Family puts new perspective on soldier's life

Staff writerMay 13, 2012 

— Staff Sgt. Chris Miller smiles when he says he and his wife, Sarah, “bucked the trend” and kept their relationship together through four deployments in the past 10 years.

They’re in the midst of another year apart. This time, Miller is hopping around American forward bases in southern Afghanistan keeping communications equipment running.

Their children are changing Miller’s perspectives on his job in ways he didn’t experience on two tours as an infantryman with the 82nd Airborne Division in 2002-03 and in 2003-04. His third took place with Joint Base Lewis-McChord’s 3rd Brigade, 2nd Infantry Division in Iraq in 2009-10. He’s back overseas now with the same brigade.

“It’s more difficult,” said Miller, 29. “I’m constantly worrying about my kids, my kids’ safety. Are they missing daddy being gone?”

Miller loves the Army as his second family and credits his wife with giving him patience in learning how to cope with feelings from his early infantry deployments. He’s not sure he wants to serve the 20 years required to earn a full Army retirement because of his growing family, but he says he wouldn’t trade his time deployed for a safer life at home.

“We all know what we’re getting into” when soldiers enlist, Miller said.

He met Sarah in high school in Garden Grove, Calif. He was a senior, she was a freshman, and they dated for a while before getting really serious after he finished basic training.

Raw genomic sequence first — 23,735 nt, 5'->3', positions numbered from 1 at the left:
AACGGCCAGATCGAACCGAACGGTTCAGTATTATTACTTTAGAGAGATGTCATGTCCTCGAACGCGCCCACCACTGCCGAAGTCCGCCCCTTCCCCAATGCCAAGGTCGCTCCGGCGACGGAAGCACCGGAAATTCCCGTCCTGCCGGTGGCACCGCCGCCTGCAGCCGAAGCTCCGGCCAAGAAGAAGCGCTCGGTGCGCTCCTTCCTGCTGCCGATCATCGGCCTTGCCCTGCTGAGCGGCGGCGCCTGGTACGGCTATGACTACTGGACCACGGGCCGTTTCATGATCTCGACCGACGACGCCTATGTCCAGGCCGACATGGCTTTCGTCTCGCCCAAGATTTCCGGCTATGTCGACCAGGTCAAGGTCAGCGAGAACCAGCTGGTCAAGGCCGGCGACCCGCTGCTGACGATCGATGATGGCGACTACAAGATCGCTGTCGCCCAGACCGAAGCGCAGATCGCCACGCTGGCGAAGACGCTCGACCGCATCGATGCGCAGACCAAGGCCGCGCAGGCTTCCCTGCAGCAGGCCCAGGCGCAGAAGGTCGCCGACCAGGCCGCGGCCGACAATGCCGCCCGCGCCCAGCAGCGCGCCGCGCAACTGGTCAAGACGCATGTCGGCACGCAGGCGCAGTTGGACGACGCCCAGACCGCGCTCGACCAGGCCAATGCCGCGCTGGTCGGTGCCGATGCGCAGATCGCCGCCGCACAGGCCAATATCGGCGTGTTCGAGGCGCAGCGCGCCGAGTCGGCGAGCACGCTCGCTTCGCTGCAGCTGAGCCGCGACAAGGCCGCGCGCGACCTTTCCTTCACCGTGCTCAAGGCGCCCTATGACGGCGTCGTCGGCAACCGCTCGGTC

He deployed to Afghanistan as their relationship solidified, and deployed to Iraq in 2003 two weeks after he and Sarah married.

She left California at 18 and moved to Miller’s home station of Fort Bragg, N.C., while he fought in Iraq with the airborne division.

Miller struggled at home for the first year or so after his Iraq deployment. He did not want to talk to Sarah about his experiences because she had not shared in them. He said he was distant, quiet and sometimes angry for no reason.

But they were patient with each other.

“I loved her and she loved me,” he said. “Even if we weren’t talking to each other, we still loved each other.”

The Millers aren’t exactly joiners. He’s not the kind who seeks help from officers, chaplains or therapists. He knew something was wrong, and he felt he had to bridge gaps with his wife.

She was ready to listen.

“One of the best ways to cope is just being able to talk,” he said.

William was born in 2007, and he gave Miller a new perspective.

“It took the birth of my son to take everything out of me,” he said. “You can’t go around yelling at your son. You made him. He was the best treatment for everything I ever had in my life – my daughter, too. He started it.”

The Millers now know how to get through a year apart from each other. They talk almost daily. Miller doesn’t tell Sarah about risky assignments until after he finishes them.

“She’s got two kids at home, she’s got me over here. The last thing she needs to worry about is me doing something weird,” he said.

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